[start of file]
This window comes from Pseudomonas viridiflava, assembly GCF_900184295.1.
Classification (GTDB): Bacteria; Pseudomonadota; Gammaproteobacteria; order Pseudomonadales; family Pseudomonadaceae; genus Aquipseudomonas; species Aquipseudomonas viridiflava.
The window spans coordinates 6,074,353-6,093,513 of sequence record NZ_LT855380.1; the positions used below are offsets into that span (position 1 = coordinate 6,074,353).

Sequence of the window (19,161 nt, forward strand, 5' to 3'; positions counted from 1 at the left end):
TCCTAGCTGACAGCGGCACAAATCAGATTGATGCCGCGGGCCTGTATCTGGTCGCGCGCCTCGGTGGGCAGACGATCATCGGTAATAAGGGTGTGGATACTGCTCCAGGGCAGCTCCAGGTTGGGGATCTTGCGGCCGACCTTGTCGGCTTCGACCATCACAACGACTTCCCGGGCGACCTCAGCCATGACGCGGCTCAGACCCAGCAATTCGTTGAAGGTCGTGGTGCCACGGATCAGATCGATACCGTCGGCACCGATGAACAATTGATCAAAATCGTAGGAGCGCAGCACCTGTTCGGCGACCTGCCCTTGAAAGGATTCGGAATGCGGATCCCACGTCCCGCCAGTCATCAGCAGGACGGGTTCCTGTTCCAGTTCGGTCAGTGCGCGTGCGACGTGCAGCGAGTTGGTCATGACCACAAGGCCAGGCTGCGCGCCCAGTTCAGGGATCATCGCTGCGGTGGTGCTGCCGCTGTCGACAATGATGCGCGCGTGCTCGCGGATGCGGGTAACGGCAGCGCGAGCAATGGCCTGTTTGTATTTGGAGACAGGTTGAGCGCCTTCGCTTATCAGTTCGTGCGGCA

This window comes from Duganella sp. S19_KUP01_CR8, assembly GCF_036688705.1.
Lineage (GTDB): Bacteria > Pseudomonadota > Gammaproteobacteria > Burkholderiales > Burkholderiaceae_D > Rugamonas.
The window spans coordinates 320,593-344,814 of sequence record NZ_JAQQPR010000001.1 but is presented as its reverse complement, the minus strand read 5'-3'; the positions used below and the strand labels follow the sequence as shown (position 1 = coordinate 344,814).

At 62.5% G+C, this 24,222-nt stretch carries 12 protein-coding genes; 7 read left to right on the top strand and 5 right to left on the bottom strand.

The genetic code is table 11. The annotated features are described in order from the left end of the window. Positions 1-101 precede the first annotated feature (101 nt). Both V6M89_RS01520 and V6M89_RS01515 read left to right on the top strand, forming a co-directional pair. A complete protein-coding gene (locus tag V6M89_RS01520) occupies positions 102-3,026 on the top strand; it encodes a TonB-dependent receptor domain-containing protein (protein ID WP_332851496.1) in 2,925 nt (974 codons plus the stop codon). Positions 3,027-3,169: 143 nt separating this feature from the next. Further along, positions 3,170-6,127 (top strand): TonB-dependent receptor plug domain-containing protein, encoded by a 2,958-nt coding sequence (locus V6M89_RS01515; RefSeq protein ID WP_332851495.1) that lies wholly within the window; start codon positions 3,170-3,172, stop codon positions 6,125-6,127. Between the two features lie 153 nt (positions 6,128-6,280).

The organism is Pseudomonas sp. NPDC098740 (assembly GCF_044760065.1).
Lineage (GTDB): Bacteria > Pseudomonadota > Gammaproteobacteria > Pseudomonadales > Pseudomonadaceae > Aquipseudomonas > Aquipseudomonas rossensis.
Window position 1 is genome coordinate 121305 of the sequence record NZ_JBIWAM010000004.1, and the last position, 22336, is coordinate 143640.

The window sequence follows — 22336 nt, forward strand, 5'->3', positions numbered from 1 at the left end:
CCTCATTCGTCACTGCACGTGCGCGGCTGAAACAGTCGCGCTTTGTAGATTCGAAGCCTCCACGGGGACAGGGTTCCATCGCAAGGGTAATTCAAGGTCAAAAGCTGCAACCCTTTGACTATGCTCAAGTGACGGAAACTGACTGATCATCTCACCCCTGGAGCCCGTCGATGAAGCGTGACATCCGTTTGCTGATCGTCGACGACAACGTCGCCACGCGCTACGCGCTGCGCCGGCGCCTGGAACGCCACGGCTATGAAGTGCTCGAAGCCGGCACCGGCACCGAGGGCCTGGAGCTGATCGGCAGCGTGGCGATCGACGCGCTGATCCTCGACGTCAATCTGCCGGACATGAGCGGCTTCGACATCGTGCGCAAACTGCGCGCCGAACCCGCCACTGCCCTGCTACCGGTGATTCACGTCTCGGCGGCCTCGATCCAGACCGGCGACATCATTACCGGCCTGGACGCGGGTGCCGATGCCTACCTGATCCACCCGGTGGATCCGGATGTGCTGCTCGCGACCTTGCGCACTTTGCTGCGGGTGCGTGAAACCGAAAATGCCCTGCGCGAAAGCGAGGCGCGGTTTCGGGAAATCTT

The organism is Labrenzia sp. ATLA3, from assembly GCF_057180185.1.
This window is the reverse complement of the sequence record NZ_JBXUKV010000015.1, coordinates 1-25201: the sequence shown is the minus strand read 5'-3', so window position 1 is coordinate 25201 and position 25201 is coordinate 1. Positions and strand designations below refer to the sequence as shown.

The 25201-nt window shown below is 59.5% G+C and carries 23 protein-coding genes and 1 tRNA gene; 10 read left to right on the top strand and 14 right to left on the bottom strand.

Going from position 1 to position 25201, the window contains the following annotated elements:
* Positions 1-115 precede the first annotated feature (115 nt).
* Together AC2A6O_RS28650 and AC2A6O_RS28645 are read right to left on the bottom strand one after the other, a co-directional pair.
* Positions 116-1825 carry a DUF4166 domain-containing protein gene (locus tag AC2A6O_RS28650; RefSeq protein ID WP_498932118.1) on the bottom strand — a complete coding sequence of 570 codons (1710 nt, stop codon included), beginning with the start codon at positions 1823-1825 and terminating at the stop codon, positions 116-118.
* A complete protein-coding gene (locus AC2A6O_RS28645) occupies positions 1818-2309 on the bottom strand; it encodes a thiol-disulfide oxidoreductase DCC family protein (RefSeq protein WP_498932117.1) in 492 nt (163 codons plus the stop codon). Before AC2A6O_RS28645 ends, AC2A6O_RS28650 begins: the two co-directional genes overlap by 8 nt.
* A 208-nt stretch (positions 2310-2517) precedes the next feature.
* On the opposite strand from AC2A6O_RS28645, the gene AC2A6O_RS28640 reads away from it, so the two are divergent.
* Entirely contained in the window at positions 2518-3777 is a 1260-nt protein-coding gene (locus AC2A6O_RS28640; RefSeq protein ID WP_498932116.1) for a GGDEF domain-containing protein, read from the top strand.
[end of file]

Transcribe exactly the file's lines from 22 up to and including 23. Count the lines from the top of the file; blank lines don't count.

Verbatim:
* Positions 116-1825 carry a DUF4166 domain-containing protein gene (locus tag AC2A6O_RS28650; RefSeq protein ID WP_498932118.1) on the bottom strand — a complete coding sequence of 570 codons (1710 nt, stop codon included), beginning with the start codon at positions 1823-1825 and terminating at the stop codon, positions 116-118.
* A complete protein-coding gene (locus AC2A6O_RS28645) occupies positions 1818-2309 on the bottom strand; it encodes a thiol-disulfide oxidoreductase DCC family protein (RefSeq protein WP_498932117.1) in 492 nt (163 codons plus the stop codon). Before AC2A6O_RS28645 ends, AC2A6O_RS28650 begins: the two co-directional genes overlap by 8 nt.